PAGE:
Little Britches by Ralph Moody (a true story)

Little Britches

The Hardy Boys by Leslie Macfarlane aka. Franklin W. Dixon +/-

Leslie McFarlane had a reputation for versatility -- at various points in his career he was an editor at Maclean's, a screenwriter, producer and director for the National Film Board of Canada, head of the TV drama script department at CBC, and a Hollywood scriptwriter (for Bonanza).
It is his Hardy Boys work, however, that stands out as his most endearing legacy. As one of a stable of ghostwriters writing under the pen name of Franklin W. Dixon, McFarlane is widely credited for creating the literary style and characters' personalities that served as the template for the series, and he also served as its most prolific author, writing 20 books in the 58-volume series.
"I was about 10 years old when I discovered the Hardy Boys books on my dad's bookshelves, and began reading them," recalls son Brian McFarlane. "One day I asked him why he was interested in reading kids books and he told me he didn't read them, he wrote them! 'But don't tell your friends that I write that nonsense,' he told me. I don't think he had any idea of the huge impact those books had on young people and how it hooked so many of them on reading."
"He considered the Hardy Boys books hack work but he nonetheless approached his work as a pro," says daughter Norah Perez. "He had a funny relationship with those books: he never got any fan letters, no feedback from the Syndicate, no notice of sales figures. Some times he vowed he'd never write another Hardy Boys book. At the end of his life he said to us: 'You know, I think people are only going to remember me for those [*] books.'"
"It's the diaries, though, that I find most fascinating," continues Perez. "The daily entries not only include intimate family revelations, but also record my father's personal, professional and financial struggles before, during and after the Great Depression, through the Second World War and the postwar years."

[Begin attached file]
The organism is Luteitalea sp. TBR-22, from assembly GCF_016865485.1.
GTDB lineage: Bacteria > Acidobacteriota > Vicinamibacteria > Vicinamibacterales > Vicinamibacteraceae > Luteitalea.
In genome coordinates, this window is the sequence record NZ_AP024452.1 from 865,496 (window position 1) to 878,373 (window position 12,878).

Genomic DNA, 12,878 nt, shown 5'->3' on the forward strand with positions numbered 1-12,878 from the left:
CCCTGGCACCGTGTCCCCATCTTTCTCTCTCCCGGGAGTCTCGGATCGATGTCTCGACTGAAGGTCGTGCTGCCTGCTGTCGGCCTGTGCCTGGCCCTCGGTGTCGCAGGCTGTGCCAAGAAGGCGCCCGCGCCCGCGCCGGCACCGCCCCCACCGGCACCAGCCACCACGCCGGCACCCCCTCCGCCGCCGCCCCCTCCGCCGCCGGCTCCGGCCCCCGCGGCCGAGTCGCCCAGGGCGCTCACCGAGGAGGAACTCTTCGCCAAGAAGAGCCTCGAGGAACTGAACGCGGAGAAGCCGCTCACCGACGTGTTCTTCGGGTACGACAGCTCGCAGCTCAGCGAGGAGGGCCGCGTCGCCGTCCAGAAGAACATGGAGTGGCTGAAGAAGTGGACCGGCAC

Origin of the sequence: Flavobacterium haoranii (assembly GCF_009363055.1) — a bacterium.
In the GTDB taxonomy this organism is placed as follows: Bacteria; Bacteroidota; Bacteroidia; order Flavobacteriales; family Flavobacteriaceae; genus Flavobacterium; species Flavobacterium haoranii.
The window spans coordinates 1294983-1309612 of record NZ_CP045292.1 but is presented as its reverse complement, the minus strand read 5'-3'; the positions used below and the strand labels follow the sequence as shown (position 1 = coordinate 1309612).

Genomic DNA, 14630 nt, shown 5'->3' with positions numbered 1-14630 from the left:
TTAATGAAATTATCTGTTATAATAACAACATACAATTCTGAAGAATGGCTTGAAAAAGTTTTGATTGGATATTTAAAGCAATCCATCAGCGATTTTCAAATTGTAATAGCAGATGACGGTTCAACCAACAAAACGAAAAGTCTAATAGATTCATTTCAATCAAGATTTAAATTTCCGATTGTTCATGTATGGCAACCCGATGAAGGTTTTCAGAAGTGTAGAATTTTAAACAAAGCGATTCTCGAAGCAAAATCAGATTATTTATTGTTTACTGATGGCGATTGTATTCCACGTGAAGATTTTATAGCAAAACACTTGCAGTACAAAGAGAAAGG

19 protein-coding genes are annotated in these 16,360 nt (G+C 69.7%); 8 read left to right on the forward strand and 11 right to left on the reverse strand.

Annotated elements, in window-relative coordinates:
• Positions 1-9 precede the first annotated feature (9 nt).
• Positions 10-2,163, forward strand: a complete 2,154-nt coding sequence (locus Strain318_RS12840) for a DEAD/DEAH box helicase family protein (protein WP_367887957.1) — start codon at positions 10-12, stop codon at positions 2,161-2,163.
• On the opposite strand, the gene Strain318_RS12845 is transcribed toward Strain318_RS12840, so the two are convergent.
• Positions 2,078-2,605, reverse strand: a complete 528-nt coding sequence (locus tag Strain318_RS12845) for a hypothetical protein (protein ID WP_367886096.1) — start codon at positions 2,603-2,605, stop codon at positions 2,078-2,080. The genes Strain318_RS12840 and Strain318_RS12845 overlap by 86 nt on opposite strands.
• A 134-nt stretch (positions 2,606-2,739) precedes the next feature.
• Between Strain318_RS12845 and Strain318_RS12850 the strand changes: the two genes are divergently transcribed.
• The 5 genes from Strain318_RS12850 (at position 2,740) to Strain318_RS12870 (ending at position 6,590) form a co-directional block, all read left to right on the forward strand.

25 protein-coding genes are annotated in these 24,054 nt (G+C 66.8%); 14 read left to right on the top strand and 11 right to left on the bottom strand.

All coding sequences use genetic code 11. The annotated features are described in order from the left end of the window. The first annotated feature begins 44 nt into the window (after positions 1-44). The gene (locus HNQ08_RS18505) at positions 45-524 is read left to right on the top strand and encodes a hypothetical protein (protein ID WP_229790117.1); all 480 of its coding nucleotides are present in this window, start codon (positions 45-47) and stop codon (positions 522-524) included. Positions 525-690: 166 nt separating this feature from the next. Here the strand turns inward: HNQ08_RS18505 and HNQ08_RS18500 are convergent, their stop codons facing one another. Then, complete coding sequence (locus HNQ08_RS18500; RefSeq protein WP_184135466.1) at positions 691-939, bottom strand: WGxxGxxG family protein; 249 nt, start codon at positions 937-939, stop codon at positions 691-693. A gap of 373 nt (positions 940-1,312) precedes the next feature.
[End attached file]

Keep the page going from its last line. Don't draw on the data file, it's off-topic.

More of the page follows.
At that age, my imagination was so vivid I was putting myself into the stories I read as a shadowy extra character. I read as many as I could get my hands on.

Hardy Boys

Rascal 小 浣 熊 by Sterling North (a true story)


Trixie Belden and the Red Trailer Mystery

Trixie scorned dresses, wore jeans and had her hair cut short like a boy's. I never wanted to be like her sartorially (Ozma already had my heart) but years later I went "A-ha!" when wondering how women got brainwashed out of beautiful clothes and into men's work clothes. Not that I held Trixie responsible but she was indicative of that mindset.

Trixie Belden and the Red Trailer Mystery

Child Abuse in the Classroom by Phyllis Schafly

Read this to my parents. It's why lots of people homeschool.
Child Abuse in the Classroom

Related Posts:

beloved books (1 - 3 years old)
beloved books (4 - 7 years old)
You are here: beloved books (8 - 9 years old)
beloved books (10 - 12 years old)
beloved books (13 - 14 years old)
beloved books (15 - 30 years old)
books (30 years old to present)
books I want to read


  1. I remember reading most of these books. I stayed away from the ones that made me cry. Life is full of distresses. I didn't need to read something that brought me down emotionally.

  2. I loved reading this! I read many of these books as a child, and many of them I plan to order for my own children since our tastes in books are quite similar! Thank you.
    A Pen Pal